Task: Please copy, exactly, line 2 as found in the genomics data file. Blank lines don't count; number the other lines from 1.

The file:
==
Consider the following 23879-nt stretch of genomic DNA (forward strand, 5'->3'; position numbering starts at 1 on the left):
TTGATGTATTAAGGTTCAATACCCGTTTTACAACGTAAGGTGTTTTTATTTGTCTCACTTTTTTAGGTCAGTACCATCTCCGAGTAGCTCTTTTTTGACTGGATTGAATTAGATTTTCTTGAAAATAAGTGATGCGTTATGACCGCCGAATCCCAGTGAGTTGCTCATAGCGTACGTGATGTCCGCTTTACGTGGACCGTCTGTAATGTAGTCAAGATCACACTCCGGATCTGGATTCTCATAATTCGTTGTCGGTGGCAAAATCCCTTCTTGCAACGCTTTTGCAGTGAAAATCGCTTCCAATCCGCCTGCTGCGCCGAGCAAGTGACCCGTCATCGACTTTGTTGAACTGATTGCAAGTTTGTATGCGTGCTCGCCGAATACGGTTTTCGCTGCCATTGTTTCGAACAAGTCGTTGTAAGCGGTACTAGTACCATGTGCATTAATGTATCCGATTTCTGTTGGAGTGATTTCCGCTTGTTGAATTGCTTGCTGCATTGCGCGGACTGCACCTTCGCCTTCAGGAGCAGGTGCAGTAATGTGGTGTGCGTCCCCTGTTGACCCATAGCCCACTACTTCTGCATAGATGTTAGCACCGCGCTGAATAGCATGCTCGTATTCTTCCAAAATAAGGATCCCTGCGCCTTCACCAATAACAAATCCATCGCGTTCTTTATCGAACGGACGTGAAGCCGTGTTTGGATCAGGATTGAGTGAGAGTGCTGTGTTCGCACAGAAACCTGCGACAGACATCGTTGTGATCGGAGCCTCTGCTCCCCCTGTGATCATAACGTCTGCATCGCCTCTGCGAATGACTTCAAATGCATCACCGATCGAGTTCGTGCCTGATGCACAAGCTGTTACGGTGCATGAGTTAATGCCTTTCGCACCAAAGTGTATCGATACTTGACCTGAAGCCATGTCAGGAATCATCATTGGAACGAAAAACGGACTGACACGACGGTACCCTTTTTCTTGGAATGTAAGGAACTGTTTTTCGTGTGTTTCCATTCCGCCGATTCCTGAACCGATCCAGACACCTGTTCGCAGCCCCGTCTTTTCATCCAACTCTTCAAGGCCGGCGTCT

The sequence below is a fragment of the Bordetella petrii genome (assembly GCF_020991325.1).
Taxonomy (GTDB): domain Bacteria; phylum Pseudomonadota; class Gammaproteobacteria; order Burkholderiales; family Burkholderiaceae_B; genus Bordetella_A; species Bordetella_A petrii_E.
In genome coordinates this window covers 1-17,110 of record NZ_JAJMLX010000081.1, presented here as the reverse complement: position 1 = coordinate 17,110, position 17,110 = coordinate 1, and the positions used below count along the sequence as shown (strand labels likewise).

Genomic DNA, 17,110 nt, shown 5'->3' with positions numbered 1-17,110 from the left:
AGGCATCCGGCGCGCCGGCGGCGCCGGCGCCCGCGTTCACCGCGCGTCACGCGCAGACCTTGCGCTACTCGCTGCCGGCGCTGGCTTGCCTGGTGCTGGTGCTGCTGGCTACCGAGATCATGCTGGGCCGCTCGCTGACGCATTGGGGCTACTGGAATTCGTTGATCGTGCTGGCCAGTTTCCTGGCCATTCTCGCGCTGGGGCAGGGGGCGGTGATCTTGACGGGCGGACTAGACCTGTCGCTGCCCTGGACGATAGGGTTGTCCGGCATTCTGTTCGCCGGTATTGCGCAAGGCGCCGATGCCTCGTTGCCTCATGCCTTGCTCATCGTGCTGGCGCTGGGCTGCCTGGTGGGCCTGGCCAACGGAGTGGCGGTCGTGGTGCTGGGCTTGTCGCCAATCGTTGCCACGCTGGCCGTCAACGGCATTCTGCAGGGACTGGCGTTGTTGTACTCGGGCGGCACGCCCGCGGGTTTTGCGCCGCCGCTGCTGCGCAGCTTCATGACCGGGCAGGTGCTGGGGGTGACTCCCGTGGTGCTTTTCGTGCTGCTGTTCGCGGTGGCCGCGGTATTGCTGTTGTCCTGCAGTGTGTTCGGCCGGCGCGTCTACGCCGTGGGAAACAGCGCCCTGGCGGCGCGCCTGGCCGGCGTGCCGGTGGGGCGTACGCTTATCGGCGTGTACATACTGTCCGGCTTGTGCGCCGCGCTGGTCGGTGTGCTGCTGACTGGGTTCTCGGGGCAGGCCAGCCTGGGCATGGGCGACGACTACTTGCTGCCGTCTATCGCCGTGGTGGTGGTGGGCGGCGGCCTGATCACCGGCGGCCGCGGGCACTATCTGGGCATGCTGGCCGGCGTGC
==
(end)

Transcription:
TTGATGTATTAAGGTTCAATACCCGTTTTACAACGTAAGGTGTTTTTATTTGTCTCACTTTTTTAGGTCAGTACCATCTCCGAGTAGCTCTTTTTTGACTGGATTGAATTAGATTTTCTTGAAAATAAGTGATGCGTTATGACCGCCGAATCCCAGTGAGTTGCTCATAGCGTACGTGATGTCCGCTTTACGTGGACCGTCTGTAATGTAGTCAAGATCACACTCCGGATCTGGATTCTCATAATTCGTTGTCGGTGGCAAAATCCCTTCTTGCAACGCTTTTGCAGTGAAAATCGCTTCCAATCCGCCTGCTGCGCCGAGCAAGTGACCCGTCATCGACTTTGTTGAACTGATTGCAAGTTTGTATGCGTGCTCGCCGAATACGGTTTTCGCTGCCATTGTTTCGAACAAGTCGTTGTAAGCGGTACTAGTACCATGTGCATTAATGTATCCGATTTCTGTTGGAGTGATTTCCGCTTGTTGAATTGCTTGCTGCATTGCGCGGACTGCACCTTCGCCTTCAGGAGCAGGTGCAGTAATGTGGTGTGCGTCCCCTGTTGACCCATAGCCCACTACTTCTGCATAGATGTTAGCACCGCGCTGAATAGCATGCTCGTATTCTTCCAAAATAAGGATCCCTGCGCCTTCACCAATAACAAATCCATCGCGTTCTTTATCGAACGGACGTGAAGCCGTGTTTGGATCAGGATTGAGTGAGAGTGCTGTGTTCGCACAGAAACCTGCGACAGACATCGTTGTGATCGGAGCCTCTGCTCCCCCTGTGATCATAACGTCTGCATCGCCTCTGCGAATGACTTCAAATGCATCACCGATCGAGTTCGTGCCTGATGCACAAGCTGTTACGGTGCATGAGTTAATGCCTTTCGCACCAAAGTGTATCGATACTTGACCTGAAGCCATGTCAGGAATCATCATTGGAACGAAAAACGGACTGACACGACGGTACCCTTTTTCTTGGAATGTAAGGAACTGTTTTTCGTGTGTTTCCATTCCGCCGATTCCTGAACCGATCCAGACACCTGTTCGCAGCCCCGTCTTTTCATCCAACTCTTCAAGGCCGGCGTCT